In 1983, the combination-drug product Bendectin (Merrell Dow), consisting of 10 mg of doxylamine succinate and 10 mg of pyridoxine hydrochloride per tablet, was voluntarily withdrawn from the U.S. market. For the next 30 years, there were no med- ications that had been approved by the Food and Drug Adminis- tration (FDA) for the treatment of nausea and vomiting of preg- nancy. Recently, the FDA approved Diclegis (Duchesnay), a product with the same combination of doxylamine and pyridoxine that had been marketed as Bendectin. The Bendectin experience serves as an informative case study of how decisions that are not science- based may affect the marketing and availability of a drug product and lead to adverse public health consequences.


 

8-Way Randomized Controlled Trial of Doxylamine, Pyridoxine and Dicyclomine for Nausea and Vomiting during Pregnancy: Restoration of Unpublished Information.
            (Zhang and Persaud, 2017) Download
OBJECTIVES:  We report information about an unpublished 1970s study ("8-way" Bendectin Study) that aimed to evaluate the relative therapeutic efficacy of doxylamine, pyridoxine, and dicyclomine in the management of nausea and vomiting during pregnancy. We are publishing the trial's findings according to the restoring invisible and abandoned trials (RIAT) initiative because the trial was never published. DESIGN:  Double blinded, multi-centred, randomized placebo-controlled study. SETTING:  14 clinics in the United States. PARTICIPANTS:  2308 patients in the first 12 weeks of pregnancy with complaints of nausea or vomiting were enrolled. INTERVENTIONS:  Each patient was randomized to one of eight arms: placebo, doxylamine/pyridoxine/dicylcomine, doxylamine/pyridoxine, dicylomine/pyridoxine, doxylamine, dicyclomine/pyridoxine, pyridoxine and dicyclomine. Each patient was instructed to take 2 tablets at bedtime and 1 additional tablet in the afternoon or morning if needed, for 7 nights. OUTCOMES:  Reported outcomes included the number of hours of nausea reported by patients, the frequency of vomiting reported by patients and the overall efficacy of medication as judged by physicians. RESULTS:  Data from 1599 (69% of those randomized) participants were analyzed. Based on the available summary data of physician evaluation of symptoms and ignoring missing data and data integrity issues, the proportion of participants who were "evaluated moderate or excellent" was greater in each of the seven active treatment groups when compared with placebo (57%): doxylamine/pyridoxine/dicylcomine (14% absolute difference versus placebo; 95% CI: 4 to 24), doxylamine/pyridoxine (21; 95% CI 11 to 30), dicylomine/pyridoxine (21; 95% CI 11 to 30), doxylamine (20; 95% CI 10 to 29), dicyclomine/pyridoxine (4; 95% CI -6 to 14), pyridoxine (9; 95% CI -1 to 19) and dicyclomine (4; 95% CI -6 to 14). Based on incomplete information, the most common adverse events were apparently drowsiness and fatigue. There is a high risk of bias in these previously unpublished results given the high attrition rate in a 7 day trial, the lack of prespecified outcomes or analyses, and the exclusion of some data because of questionable data integrity. CONCLUSION:  The available information about this "8-way Bendectin" trial indicates it should not be used to support the efficacy of doxylamine, pyridoxine or dicyclomine for the treatment of nausea and vomiting during pregnancy because of a high risk of bias. TRIAL REGISTRATION:  Not registered.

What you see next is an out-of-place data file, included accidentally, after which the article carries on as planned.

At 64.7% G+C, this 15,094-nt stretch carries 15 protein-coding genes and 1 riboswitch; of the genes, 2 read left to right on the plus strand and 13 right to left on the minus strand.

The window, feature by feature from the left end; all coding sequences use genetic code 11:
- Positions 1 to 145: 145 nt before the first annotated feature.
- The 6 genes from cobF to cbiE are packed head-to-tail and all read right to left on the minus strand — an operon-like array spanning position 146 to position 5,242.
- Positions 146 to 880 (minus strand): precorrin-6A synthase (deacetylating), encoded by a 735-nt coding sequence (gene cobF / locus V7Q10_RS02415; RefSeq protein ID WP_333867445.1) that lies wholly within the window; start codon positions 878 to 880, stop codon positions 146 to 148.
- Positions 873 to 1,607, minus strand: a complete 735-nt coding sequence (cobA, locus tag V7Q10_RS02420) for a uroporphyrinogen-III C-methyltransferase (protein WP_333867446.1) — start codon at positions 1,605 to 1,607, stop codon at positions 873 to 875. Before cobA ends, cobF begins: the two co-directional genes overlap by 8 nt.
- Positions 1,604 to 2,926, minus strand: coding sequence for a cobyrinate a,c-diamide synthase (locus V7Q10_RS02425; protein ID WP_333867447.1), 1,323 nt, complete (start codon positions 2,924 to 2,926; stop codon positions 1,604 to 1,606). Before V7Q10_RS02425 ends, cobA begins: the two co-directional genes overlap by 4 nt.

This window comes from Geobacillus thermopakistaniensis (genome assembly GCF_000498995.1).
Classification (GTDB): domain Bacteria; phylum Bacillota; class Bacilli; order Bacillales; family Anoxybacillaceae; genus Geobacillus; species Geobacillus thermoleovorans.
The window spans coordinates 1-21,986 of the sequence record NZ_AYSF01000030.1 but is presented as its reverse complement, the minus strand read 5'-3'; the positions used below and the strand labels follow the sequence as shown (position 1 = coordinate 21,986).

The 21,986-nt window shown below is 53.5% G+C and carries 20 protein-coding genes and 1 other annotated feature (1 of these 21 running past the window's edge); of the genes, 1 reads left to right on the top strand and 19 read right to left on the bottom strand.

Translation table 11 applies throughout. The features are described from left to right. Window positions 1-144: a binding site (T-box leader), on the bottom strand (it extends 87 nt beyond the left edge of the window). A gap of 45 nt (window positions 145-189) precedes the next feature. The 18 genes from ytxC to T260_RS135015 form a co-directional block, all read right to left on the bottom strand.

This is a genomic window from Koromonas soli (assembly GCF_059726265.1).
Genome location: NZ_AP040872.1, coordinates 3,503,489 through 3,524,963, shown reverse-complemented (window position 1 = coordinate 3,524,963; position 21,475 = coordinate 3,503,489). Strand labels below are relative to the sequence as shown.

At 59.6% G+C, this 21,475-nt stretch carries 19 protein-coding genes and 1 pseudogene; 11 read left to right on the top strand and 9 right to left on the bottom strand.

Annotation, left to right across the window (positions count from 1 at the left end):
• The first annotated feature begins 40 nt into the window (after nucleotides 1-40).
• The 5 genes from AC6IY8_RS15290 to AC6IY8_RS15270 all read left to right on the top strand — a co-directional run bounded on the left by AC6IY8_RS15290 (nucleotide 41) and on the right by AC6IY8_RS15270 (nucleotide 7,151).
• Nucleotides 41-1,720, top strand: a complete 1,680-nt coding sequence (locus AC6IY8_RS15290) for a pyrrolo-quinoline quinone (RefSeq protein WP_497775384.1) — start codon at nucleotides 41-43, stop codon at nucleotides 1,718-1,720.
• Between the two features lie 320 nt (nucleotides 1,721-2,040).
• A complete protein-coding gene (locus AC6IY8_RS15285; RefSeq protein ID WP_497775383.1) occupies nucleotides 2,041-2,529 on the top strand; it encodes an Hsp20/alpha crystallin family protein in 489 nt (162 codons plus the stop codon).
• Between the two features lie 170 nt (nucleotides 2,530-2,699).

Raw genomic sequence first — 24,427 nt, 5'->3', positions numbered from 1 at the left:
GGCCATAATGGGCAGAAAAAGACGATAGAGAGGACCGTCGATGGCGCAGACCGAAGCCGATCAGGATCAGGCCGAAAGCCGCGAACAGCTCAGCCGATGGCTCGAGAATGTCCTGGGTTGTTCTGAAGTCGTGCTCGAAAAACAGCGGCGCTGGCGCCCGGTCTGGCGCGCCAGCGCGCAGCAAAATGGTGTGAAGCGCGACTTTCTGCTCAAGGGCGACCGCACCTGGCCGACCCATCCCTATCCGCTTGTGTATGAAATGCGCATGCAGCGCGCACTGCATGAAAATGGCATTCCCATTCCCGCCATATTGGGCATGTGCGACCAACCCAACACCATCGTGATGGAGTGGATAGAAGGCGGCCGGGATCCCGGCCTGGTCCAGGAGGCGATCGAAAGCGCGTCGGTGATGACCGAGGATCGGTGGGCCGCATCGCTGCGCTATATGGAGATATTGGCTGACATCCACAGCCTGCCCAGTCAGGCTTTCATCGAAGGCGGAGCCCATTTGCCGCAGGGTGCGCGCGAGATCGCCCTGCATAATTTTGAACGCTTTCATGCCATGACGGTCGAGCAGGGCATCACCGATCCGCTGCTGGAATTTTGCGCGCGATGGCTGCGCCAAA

References

Persaud, N, J Chin, and M Walker (2014), ‘Should doxylamine-pyridoxine be used for nausea and vomiting of pregnancy’, J Obstet Gynaecol Can, 36 (4), 343-48. PubMed: 24798673
Slaughter, SR, et al. (2014), ‘FDA approval of doxylamine-pyridoxine therapy for use in pregnancy.’, N Engl J Med, 370 (12), 1081-83. PubMed: 24645939
Zhang, R and N Persaud (2017), ‘8-Way Randomized Controlled Trial of Doxylamine, Pyridoxine and Dicyclomine for Nausea and Vomiting during Pregnancy: Restoration of Unpublished Information.’, PLoS One, 12 (1), e0167609. PubMed: 28052111